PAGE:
In my last article (see related stories), I said that I believed European commercial mortgage-backed security (CMBS) was not the new thing.
However, I need a new thing. What about REITs? They may be the vehicle that can recapitalise the challenged European property markets.
I have been in debt for 25 years (not personally, but the debt capital markets). Now I wonder if I should have a closer look at equity. The mortgage REIT has become the new ‘new’ thing that seems to be arbitraging. When I first read the book Antifragile, I did not accept the author Nassim Nicholas Taleb’s view that equity is robust and debt is fragile. But now I am considering the argument.
When times are good, debt, as the highest ranking piece of the capital structure, appears to insulate against risk. But perhaps low-leveraged REITS may protect from cycles better and be the most authentic way to invest in the sector.
REIT shares allow investors exposure to the overall performance of the property sector. A REIT’s performance is tied to the performance of the company’s physical assets, typically in a specific sector (but not always), and is easily traded, at least versus direct property. What makes a REIT special is that the company must dividend a minimum of 90% of its qualifying income to shareholders in order to benefit from favourable tax treatment. REITs, I think, are a tax-efficient way to run a property company by passing the tax obligations down to the underlying investor.
Currently, the market for raising equity for equity property companies seems healthy. Kennedy Wilson has just raised £1bn of equity (Kennedy Wilson Europe is not a REIT — it is a Jersey-listed plc, but has agreed a standard dividend policy). Two weeks ago, Merlin Properties announced an IPO for more than a €1.5bn to invest in Spain - the largest ever real estate IPO of a real estate company in Western Europe. A wave of interest in real estate sourced from the equity capital markets is the big story. Listed investors have seen private equity making hay in this way and want a piece of the action. This makes a lot of sense.
However, the ‘REITs’ listed above buy and sell real estate, but we are seeing REITs with an objective to be a lender. The “mortgage REIT” sounds like an oxymoron and makes me smile. Okay, it may not be as amusing as others such as “fresh-frozen”, “deliberate mistake”, “original copies” but it is still a bit of contradiction in phrasing. Is this a product for the former CMBS investor or for equity investors? The worlds of fixed income and structuring have collided with blind pools and capital gains.
REITs are real estate operating companies, but mortgage REITs lend and take the place of speciality finance companies. What makes them very interesting is that they seek to arbitrage different parts of capital markets. No more focus on secured lending as the channel for funds. No more looking for accumulation lines to be taken out by ratings and structuring. There are road shows, book builds and then cash to spend.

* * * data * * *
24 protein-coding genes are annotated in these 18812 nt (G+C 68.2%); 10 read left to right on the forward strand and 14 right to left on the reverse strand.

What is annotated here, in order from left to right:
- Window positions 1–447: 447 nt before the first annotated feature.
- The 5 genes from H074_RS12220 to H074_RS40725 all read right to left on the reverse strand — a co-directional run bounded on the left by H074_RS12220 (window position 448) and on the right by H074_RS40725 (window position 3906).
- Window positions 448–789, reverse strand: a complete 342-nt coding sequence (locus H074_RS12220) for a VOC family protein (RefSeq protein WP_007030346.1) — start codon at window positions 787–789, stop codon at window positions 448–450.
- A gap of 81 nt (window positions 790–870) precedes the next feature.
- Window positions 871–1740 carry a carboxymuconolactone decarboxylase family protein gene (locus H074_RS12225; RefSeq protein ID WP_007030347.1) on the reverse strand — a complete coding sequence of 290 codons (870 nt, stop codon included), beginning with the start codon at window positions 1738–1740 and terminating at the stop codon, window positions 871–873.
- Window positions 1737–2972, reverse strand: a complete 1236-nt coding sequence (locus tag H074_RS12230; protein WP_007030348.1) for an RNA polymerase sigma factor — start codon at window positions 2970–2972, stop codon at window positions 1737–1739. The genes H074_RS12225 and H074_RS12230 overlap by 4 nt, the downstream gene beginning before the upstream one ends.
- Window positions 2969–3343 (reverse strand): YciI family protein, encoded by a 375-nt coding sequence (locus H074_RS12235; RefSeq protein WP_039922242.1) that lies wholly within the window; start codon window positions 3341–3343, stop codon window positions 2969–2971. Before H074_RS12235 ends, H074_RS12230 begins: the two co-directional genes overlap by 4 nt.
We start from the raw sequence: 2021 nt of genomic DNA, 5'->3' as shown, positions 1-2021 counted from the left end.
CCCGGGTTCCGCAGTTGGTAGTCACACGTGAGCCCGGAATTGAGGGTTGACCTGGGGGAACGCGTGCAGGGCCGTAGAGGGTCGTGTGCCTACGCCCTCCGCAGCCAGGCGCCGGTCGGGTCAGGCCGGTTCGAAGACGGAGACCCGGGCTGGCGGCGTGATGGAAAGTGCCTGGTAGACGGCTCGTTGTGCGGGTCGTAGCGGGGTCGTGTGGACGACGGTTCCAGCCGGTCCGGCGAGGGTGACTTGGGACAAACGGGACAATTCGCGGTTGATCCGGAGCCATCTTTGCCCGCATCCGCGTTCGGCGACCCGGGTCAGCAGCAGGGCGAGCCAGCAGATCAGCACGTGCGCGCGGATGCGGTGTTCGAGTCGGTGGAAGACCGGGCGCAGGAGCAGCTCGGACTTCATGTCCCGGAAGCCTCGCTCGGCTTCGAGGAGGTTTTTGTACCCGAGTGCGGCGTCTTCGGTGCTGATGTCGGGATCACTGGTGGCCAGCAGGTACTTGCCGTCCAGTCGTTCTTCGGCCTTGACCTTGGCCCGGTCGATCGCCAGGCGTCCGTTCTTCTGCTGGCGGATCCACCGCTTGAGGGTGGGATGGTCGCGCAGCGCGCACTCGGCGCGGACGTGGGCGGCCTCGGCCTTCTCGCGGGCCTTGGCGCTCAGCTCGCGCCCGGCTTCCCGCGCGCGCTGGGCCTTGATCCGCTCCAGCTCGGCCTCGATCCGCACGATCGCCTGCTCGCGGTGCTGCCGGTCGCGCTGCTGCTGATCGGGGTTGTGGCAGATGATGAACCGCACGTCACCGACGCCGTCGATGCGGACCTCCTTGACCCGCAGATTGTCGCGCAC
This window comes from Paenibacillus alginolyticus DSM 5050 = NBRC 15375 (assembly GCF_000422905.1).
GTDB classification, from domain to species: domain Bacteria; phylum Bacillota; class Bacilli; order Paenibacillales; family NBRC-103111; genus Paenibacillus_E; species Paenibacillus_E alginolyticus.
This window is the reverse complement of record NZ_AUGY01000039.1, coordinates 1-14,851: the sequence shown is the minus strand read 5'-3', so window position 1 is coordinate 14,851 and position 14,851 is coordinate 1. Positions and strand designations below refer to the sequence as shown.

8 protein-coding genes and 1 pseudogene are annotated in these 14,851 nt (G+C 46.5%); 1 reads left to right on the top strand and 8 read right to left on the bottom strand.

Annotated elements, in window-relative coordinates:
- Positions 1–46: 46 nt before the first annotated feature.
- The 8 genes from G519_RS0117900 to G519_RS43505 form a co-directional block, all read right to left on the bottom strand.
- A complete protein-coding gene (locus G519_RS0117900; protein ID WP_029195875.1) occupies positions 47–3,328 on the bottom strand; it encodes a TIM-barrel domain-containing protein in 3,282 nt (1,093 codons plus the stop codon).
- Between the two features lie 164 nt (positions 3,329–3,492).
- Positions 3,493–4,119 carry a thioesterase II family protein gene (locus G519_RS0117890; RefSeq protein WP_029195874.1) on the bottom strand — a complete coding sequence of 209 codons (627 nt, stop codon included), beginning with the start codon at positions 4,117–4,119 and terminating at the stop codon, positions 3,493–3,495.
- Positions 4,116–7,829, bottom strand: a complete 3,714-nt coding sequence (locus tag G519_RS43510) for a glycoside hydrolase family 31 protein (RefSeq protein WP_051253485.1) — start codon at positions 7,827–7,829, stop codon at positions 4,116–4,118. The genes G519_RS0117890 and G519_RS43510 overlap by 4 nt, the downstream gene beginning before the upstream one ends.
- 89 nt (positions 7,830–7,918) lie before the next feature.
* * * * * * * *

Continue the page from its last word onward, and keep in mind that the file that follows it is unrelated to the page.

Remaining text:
Starwood, at a market capitalisation of £2.6bn, and Blackstone, at £930m (and has originated £2.3bn of loans) are mortgage REITs, and while US listed, they can and are investing (by lending) against European properties. They chose the REIT route instead of securitisation because it is permanent capital.
The mortgage REIT money comes with the flexibility to invest, low cost and the challenge of reporting and performing as compared to shares of other companies. Premium to book replaces cash-flow analysis and permanent capital replaces financing. Gearing through CMBS meant the property company was transferring risk to the bond market. Bond buyers (or lenders) believed that structural protections such as waterfalls, reserves and subordination were the tools that matched risk to return.
By investing in a mortgage REIT, an investor is providing capital while requiring a dividend and, through capital gains and NAV appreciation, hoping for a return. Return is predicated on successful management, macro conditions and liquidity. While not simple to forecast, it seems less complicated than CMBS.
Private equity has been doing all this for years. But public equity is having a bigger role and the oxymoronic mortgage REIT is taking it a step further. Mortgage REITs could be the better CMBS. However, this begs the question whether the equity markets will fuel growth and then fuel a crisis. At least next time we won’t blame debt.
For those who were kind enough to read to the end, but still have no idea why I find the term ‘mortgage REIT’ funny, you will at least understand this one, the oxymoron of the property world: ‘free rent’.
Ellen Brunsberg is managing director of GE Capital Real Estate